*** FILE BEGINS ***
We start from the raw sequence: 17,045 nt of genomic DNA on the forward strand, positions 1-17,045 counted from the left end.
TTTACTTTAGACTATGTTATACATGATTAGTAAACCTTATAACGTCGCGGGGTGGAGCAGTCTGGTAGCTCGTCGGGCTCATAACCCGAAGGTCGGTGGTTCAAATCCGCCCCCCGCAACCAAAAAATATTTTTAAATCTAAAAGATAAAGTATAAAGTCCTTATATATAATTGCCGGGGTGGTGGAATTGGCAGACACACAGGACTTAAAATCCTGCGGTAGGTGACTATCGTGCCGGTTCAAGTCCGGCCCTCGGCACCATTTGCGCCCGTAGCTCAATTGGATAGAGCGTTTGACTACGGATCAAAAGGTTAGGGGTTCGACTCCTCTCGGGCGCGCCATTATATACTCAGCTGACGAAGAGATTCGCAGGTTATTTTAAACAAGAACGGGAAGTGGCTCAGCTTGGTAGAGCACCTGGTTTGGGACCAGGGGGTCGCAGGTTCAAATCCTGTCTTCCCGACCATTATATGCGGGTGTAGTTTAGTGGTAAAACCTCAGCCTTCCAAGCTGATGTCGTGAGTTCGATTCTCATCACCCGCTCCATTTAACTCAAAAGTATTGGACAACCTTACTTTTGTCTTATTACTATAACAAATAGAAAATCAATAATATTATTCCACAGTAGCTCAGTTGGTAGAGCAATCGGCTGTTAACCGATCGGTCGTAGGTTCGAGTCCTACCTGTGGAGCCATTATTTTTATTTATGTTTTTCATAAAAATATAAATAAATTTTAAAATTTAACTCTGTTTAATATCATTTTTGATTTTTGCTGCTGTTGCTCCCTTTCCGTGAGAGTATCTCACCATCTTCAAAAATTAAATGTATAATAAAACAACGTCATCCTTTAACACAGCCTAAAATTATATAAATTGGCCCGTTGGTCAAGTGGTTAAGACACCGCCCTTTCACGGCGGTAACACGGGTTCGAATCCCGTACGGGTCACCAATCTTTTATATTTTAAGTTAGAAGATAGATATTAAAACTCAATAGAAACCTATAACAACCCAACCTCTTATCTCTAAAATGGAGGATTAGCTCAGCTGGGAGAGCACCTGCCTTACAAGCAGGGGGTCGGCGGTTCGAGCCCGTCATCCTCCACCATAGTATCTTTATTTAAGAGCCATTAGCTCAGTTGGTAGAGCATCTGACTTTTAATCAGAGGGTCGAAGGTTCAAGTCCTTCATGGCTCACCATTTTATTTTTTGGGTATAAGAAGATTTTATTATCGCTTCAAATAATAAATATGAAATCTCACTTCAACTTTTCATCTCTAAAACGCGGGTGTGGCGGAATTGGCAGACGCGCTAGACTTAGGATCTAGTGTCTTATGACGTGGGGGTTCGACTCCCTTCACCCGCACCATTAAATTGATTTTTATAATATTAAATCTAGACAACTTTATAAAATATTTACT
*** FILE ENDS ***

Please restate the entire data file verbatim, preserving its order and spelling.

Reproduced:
We start from the raw sequence: 17,045 nt of genomic DNA on the forward strand, positions 1-17,045 counted from the left end.
TTTACTTTAGACTATGTTATACATGATTAGTAAACCTTATAACGTCGCGGGGTGGAGCAGTCTGGTAGCTCGTCGGGCTCATAACCCGAAGGTCGGTGGTTCAAATCCGCCCCCCGCAACCAAAAAATATTTTTAAATCTAAAAGATAAAGTATAAAGTCCTTATATATAATTGCCGGGGTGGTGGAATTGGCAGACACACAGGACTTAAAATCCTGCGGTAGGTGACTATCGTGCCGGTTCAAGTCCGGCCCTCGGCACCATTTGCGCCCGTAGCTCAATTGGATAGAGCGTTTGACTACGGATCAAAAGGTTAGGGGTTCGACTCCTCTCGGGCGCGCCATTATATACTCAGCTGACGAAGAGATTCGCAGGTTATTTTAAACAAGAACGGGAAGTGGCTCAGCTTGGTAGAGCACCTGGTTTGGGACCAGGGGGTCGCAGGTTCAAATCCTGTCTTCCCGACCATTATATGCGGGTGTAGTTTAGTGGTAAAACCTCAGCCTTCCAAGCTGATGTCGTGAGTTCGATTCTCATCACCCGCTCCATTTAACTCAAAAGTATTGGACAACCTTACTTTTGTCTTATTACTATAACAAATAGAAAATCAATAATATTATTCCACAGTAGCTCAGTTGGTAGAGCAATCGGCTGTTAACCGATCGGTCGTAGGTTCGAGTCCTACCTGTGGAGCCATTATTTTTATTTATGTTTTTCATAAAAATATAAATAAATTTTAAAATTTAACTCTGTTTAATATCATTTTTGATTTTTGCTGCTGTTGCTCCCTTTCCGTGAGAGTATCTCACCATCTTCAAAAATTAAATGTATAATAAAACAACGTCATCCTTTAACACAGCCTAAAATTATATAAATTGGCCCGTTGGTCAAGTGGTTAAGACACCGCCCTTTCACGGCGGTAACACGGGTTCGAATCCCGTACGGGTCACCAATCTTTTATATTTTAAGTTAGAAGATAGATATTAAAACTCAATAGAAACCTATAACAACCCAACCTCTTATCTCTAAAATGGAGGATTAGCTCAGCTGGGAGAGCACCTGCCTTACAAGCAGGGGGTCGGCGGTTCGAGCCCGTCATCCTCCACCATAGTATCTTTATTTAAGAGCCATTAGCTCAGTTGGTAGAGCATCTGACTTTTAATCAGAGGGTCGAAGGTTCAAGTCCTTCATGGCTCACCATTTTATTTTTTGGGTATAAGAAGATTTTATTATCGCTTCAAATAATAAATATGAAATCTCACTTCAACTTTTCATCTCTAAAACGCGGGTGTGGCGGAATTGGCAGACGCGCTAGACTTAGGATCTAGTGTCTTATGACGTGGGGGTTCGACTCCCTTCACCCGCACCATTAAATTGATTTTTATAATATTAAATCTAGACAACTTTATAAAATATTTACT